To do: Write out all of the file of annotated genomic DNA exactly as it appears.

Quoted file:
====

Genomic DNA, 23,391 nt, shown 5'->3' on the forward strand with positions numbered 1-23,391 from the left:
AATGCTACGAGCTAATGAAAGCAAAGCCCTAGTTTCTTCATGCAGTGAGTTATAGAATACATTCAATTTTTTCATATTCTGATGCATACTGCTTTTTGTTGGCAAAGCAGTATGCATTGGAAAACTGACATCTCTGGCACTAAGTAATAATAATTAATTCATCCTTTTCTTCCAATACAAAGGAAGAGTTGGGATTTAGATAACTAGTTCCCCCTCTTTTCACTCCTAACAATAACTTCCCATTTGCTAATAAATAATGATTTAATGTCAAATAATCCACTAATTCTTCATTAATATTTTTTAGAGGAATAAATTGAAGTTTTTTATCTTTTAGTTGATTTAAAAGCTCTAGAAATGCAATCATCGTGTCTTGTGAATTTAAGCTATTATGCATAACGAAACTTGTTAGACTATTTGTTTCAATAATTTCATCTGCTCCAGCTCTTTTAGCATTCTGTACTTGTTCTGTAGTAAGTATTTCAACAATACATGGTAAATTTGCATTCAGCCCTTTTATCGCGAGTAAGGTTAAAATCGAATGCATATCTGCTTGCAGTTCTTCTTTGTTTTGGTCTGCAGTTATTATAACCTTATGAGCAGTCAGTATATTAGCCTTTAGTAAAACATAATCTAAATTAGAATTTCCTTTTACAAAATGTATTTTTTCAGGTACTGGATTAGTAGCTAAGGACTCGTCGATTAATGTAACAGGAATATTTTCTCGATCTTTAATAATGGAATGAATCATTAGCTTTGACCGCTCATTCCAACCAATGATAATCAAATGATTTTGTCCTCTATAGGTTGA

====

Genomic DNA, 23,391 nt, shown 5'->3' on the forward strand with positions numbered 1-23,391 from the left:
AATGCTACGAGCTAATGAAAGCAAAGCCCTAGTTTCTTCATGCAGTGAGTTATAGAATACATTCAATTTTTTCATATTCTGATGCATACTGCTTTTTGTTGGCAAAGCAGTATGCATTGGAAAACTGACATCTCTGGCACTAAGTAATAATAATTAATTCATCCTTTTCTTCCAATACAAAGGAAGAGTTGGGATTTAGATAACTAGTTCCCCCTCTTTTCACTCCTAACAATAACTTCCCATTTGCTAATAAATAATGATTTAATGTCAAATAATCCACTAATTCTTCATTAATATTTTTTAGAGGAATAAATTGAAGTTTTTTATCTTTTAGTTGATTTAAAAGCTCTAGAAATGCAATCATCGTGTCTTGTGAATTTAAGCTATTATGCATAACGAAACTTGTTAGACTATTTGTTTCAATAATTTCATCTGCTCCAGCTCTTTTAGCATTCTGTACTTGTTCTGTAGTAAGTATTTCAACAATACATGGTAAATTTGCATTCAGCCCTTTTATCGCGAGTAAGGTTAAAATCGAATGCATATCTGCTTGCAGTTCTTCTTTGTTTTGGTCTGCAGTTATTATAACCTTATGAGCAGTCAGTATATTAGCCTTTAGTAAAACATAATCTAAATTAGAATTTCCTTTTACAAAATGTATTTTTTCAGGTACTGGATTAGTAGCTAAGGACTCGTCGATTAATGTAACAGGAATATTTTCTCGATCTTTAATAATGGAATGAATCATTAGCTTTGACCGCTCATTCCAACCAATGATAATCAAATGATTTTGTCCTCTATAGGTTGA